27 March 2012


Hector's dolphin. Credit: James Shook via Wikimedia Commons.
A new study provides the first empirical evidence that a marine protected area (MPA) has robustly improved the survival of a marine mammal. In this case, one of the world's most endangered marine mammals, the Hector's dolphin (Cephalorhynchus hectori) of New Zealand.
The IUCN Red List describes the problems facing this diminutive cetacean:
This species is considered to be Endangered due to an ongoing and projected decline of greater than 50% over 3 generations (approx. 39 years)... Hector’s dolphin has the most limited range of any marine cetacean other than the vaquita (Phocoena sinus)... The main cause of population decline is ongoing bycatch in [gillnet and trawl] fisheries.
Concerned for the future of this rare species (population: 7,270 individuals), New Zealand in 1988 established the Banks Peninsula Marine Mammal Sanctuary in 1,170-square-kilometers (451-square-miles) of waters off the South Island. 

Banks Peninsula, South Island, New Zealand. Credit: NASA Astronaut Photo ISS013-E-67242.

The research, ongoing since 1986, involved identifying 462 individual Hector's dolphins through photographs and then analyzing the photographic re-sightings using a Bayesian mark-recapture technique. The team applied a population model to assess the impact of the MPA on the dolphins.

Their results show that since the designation of the sanctuary, the Hector's dolphins' survival rate has increased by 5.4 percent: 

  • From a decline of ~6 percent per year
  • Now slowed to a rate of decline of ~1 percent per year

As good as that sounds, the researchers were surprised survival rates hadn't increased further, since they expected the establishment of the MPA to solve the problem entirely.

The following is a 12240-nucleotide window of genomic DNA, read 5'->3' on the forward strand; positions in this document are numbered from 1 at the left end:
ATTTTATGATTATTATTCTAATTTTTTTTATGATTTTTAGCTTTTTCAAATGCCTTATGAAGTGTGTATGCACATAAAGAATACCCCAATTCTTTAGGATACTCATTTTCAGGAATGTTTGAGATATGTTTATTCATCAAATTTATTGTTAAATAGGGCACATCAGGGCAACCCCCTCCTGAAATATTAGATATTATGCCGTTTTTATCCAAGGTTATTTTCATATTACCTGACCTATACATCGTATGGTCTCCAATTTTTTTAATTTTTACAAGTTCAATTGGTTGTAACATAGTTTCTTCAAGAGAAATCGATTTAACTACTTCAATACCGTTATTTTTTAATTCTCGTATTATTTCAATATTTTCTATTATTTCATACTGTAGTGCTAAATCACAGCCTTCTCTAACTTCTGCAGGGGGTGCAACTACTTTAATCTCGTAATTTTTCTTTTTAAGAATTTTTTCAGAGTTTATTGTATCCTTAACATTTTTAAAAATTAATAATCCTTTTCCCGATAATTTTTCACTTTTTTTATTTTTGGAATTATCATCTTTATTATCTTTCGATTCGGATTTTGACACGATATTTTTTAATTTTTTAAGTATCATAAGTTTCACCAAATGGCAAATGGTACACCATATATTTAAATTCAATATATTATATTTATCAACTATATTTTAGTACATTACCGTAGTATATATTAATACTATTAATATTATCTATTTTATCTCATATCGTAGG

Hector's dolphin. Credit: David Searle via Flickr.

Instead they discovered the dolphins don't spend the whole year in the sanctuary. Co-author Liz Slooten tells me:

Their distribution with respect to depth and distance offshore changes. In winter they are almost evenly distributed with respect to depth and distance offshore. In summer they are strongly concentrated close to shore. This means that in summer about 80% of the population is inside the sanctuary and protected. In winter this drops to only about 40%. Too many dolphins are still being caught in fishing nets to allow the population to stabilise, let alone recover from the massive decline they've suffered over the last three decades.

"The MPA hasn't quite yet 'saved' the dolphins," says Slooten, "but it's been a major step in the right direction. 
The take home message is that size matters. Marine Protected Areas work, but they have to be large enough in order to be effective."

The paper in early view at the Journal of Applied Ecology:

  • Andrew M Gormley, Elisabeth Slooten, Steve Dawson, Richard J Barker, Will Rayment, Sam du Fresne and Stefan Brager (2012). First evidence that Marine Protected Areas can work for marine mammals. Jour. App. Ecol. DOI: 10.1111/j.1365-2664.2012.02121.x
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